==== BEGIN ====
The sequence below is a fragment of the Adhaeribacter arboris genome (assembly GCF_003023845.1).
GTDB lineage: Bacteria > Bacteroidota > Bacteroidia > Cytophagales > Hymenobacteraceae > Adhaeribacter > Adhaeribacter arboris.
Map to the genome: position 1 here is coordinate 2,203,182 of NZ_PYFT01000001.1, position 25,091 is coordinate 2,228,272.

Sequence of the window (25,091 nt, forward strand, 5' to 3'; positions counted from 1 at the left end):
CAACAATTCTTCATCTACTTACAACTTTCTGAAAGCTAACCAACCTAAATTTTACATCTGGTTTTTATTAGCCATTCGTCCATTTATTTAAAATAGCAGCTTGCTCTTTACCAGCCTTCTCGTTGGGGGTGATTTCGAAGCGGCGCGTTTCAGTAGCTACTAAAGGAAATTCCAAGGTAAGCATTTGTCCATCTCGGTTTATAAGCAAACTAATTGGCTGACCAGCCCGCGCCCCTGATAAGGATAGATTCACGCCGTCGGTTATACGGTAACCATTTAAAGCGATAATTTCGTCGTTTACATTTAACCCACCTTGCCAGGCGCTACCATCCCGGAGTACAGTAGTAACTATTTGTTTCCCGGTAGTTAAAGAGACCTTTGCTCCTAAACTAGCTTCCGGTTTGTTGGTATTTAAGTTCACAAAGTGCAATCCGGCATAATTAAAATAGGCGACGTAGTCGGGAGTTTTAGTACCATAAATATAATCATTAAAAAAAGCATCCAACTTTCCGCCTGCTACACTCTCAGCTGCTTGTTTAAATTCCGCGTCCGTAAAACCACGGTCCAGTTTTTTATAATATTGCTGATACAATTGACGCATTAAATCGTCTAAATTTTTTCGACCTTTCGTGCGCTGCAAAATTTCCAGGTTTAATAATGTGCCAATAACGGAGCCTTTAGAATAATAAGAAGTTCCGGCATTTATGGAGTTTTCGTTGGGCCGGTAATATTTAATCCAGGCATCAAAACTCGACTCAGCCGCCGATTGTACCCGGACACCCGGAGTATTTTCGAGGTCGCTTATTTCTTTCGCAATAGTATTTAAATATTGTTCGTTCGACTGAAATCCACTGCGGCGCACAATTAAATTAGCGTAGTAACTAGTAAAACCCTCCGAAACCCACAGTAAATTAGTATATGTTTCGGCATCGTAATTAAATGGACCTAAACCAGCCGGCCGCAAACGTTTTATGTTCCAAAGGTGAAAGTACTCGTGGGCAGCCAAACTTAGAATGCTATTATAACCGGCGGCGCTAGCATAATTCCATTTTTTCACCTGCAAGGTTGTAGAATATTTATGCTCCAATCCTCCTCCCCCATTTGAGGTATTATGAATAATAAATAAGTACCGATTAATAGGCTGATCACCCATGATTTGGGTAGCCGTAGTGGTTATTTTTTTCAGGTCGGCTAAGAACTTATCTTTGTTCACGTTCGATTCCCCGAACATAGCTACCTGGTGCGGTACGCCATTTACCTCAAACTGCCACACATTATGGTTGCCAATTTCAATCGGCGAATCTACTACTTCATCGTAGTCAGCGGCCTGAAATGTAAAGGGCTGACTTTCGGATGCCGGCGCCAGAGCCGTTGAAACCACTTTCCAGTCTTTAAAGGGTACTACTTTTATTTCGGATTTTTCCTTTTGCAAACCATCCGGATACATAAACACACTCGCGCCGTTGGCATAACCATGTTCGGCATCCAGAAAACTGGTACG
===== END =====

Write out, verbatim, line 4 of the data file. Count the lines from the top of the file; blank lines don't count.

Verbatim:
Sequence of the window (25,091 nt, forward strand, 5' to 3'; positions counted from 1 at the left end):